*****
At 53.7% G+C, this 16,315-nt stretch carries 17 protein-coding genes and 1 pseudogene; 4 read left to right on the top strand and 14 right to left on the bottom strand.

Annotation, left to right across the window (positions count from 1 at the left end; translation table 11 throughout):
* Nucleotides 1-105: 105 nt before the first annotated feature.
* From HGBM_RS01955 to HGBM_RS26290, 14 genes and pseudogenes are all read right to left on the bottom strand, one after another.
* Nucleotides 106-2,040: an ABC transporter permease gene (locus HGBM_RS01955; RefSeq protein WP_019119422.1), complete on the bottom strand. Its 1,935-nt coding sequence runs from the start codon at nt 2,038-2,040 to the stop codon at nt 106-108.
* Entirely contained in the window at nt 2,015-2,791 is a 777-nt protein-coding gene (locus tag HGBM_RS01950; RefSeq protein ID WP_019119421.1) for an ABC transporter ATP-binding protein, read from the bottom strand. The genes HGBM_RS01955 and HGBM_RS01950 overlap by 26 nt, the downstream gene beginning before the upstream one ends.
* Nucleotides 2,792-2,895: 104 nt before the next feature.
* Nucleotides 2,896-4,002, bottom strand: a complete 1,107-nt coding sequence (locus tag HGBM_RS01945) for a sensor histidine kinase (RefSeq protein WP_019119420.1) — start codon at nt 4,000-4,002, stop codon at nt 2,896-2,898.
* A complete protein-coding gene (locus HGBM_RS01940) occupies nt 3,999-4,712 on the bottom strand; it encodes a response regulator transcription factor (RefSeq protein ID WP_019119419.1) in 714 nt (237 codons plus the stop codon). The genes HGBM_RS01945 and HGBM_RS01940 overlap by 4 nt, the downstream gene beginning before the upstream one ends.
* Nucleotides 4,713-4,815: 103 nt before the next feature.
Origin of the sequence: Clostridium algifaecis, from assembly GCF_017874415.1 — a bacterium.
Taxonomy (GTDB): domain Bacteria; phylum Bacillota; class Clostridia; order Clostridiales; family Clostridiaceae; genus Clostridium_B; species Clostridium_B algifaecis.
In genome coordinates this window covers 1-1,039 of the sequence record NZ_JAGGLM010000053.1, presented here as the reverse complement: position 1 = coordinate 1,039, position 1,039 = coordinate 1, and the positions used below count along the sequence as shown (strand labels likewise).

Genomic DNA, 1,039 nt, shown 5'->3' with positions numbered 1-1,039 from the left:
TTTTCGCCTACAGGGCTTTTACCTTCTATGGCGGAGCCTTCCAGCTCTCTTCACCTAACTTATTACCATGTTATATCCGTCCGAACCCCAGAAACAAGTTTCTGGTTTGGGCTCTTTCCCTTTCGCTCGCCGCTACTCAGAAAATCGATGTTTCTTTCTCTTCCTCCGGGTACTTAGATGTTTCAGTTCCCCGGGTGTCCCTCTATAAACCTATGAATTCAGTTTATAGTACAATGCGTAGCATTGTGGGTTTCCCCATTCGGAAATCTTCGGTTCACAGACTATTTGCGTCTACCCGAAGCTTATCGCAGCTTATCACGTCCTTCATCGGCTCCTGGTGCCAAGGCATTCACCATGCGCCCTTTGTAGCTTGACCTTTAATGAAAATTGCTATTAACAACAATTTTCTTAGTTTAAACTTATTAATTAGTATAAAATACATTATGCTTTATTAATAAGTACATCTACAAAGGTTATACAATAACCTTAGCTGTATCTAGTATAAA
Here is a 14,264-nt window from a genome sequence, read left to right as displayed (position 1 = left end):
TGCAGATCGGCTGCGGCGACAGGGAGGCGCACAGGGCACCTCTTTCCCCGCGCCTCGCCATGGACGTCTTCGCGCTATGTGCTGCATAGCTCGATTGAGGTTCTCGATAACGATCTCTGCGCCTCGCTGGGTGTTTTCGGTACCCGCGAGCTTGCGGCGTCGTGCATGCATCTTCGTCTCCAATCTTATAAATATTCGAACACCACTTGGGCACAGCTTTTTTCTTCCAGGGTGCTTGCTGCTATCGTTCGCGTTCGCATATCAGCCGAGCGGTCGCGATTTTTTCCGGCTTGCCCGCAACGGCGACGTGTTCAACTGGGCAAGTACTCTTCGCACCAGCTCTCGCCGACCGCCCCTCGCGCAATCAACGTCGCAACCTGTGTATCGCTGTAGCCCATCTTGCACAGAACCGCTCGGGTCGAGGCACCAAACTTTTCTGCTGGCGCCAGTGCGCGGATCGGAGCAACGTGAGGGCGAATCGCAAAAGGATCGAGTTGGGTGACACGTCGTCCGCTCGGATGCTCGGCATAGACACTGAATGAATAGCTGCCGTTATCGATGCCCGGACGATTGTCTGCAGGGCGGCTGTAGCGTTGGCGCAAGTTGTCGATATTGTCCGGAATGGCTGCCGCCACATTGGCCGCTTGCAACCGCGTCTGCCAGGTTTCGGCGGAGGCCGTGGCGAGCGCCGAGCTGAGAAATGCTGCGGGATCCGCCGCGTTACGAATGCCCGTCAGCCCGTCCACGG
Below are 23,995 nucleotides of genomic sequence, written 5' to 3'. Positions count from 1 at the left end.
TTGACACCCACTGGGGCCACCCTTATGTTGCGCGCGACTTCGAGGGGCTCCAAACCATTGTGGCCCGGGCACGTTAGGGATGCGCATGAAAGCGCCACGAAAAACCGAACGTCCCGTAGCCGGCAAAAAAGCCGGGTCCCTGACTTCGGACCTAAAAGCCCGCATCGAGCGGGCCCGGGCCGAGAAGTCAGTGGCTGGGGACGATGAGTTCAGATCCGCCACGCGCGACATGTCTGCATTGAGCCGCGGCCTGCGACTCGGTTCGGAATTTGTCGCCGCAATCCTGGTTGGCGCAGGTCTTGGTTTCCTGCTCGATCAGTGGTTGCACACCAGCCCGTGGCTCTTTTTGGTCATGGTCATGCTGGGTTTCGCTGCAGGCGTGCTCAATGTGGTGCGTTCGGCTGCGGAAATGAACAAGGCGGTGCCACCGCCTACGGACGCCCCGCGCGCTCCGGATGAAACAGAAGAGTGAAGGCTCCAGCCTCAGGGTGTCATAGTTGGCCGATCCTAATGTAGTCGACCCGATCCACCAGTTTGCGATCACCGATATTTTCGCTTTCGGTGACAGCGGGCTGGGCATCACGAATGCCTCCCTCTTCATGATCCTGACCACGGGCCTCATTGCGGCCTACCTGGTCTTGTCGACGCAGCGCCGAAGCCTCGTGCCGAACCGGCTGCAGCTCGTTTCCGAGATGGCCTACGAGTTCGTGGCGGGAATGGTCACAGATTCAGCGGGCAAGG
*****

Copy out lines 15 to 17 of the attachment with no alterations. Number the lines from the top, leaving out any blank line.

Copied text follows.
TTTTCGCCTACAGGGCTTTTACCTTCTATGGCGGAGCCTTCCAGCTCTCTTCACCTAACTTATTACCATGTTATATCCGTCCGAACCCCAGAAACAAGTTTCTGGTTTGGGCTCTTTCCCTTTCGCTCGCCGCTACTCAGAAAATCGATGTTTCTTTCTCTTCCTCCGGGTACTTAGATGTTTCAGTTCCCCGGGTGTCCCTCTATAAACCTATGAATTCAGTTTATAGTACAATGCGTAGCATTGTGGGTTTCCCCATTCGGAAATCTTCGGTTCACAGACTATTTGCGTCTACCCGAAGCTTATCGCAGCTTATCACGTCCTTCATCGGCTCCTGGTGCCAAGGCATTCACCATGCGCCCTTTGTAGCTTGACCTTTAATGAAAATTGCTATTAACAACAATTTTCTTAGTTTAAACTTATTAATTAGTATAAAATACATTATGCTTTATTAATAAGTACATCTACAAAGGTTATACAATAACCTTAGCTGTATCTAGTATAAA
Here is a 14,264-nt window from a genome sequence, read left to right as displayed (position 1 = left end):
TGCAGATCGGCTGCGGCGACAGGGAGGCGCACAGGGCACCTCTTTCCCCGCGCCTCGCCATGGACGTCTTCGCGCTATGTGCTGCATAGCTCGATTGAGGTTCTCGATAACGATCTCTGCGCCTCGCTGGGTGTTTTCGGTACCCGCGAGCTTGCGGCGTCGTGCATGCATCTTCGTCTCCAATCTTATAAATATTCGAACACCACTTGGGCACAGCTTTTTTCTTCCAGGGTGCTTGCTGCTATCGTTCGCGTTCGCATATCAGCCGAGCGGTCGCGATTTTTTCCGGCTTGCCCGCAACGGCGACGTGTTCAACTGGGCAAGTACTCTTCGCACCAGCTCTCGCCGACCGCCCCTCGCGCAATCAACGTCGCAACCTGTGTATCGCTGTAGCCCATCTTGCACAGAACCGCTCGGGTCGAGGCACCAAACTTTTCTGCTGGCGCCAGTGCGCGGATCGGAGCAACGTGAGGGCGAATCGCAAAAGGATCGAGTTGGGTGACACGTCGTCCGCTCGGATGCTCGGCATAGACACTGAATGAATAGCTGCCGTTATCGATGCCCGGACGATTGTCTGCAGGGCGGCTGTAGCGTTGGCGCAAGTTGTCGATATTGTCCGGAATGGCTGCCGCCACATTGGCCGCTTGCAACCGCGTCTGCCAGGTTTCGGCGGAGGCCGTGGCGAGCGCCGAGCTGAGAAATGCTGCGGGATCCGCCGCGTTACGAATGCCCGTCAGCCCGTCCACGG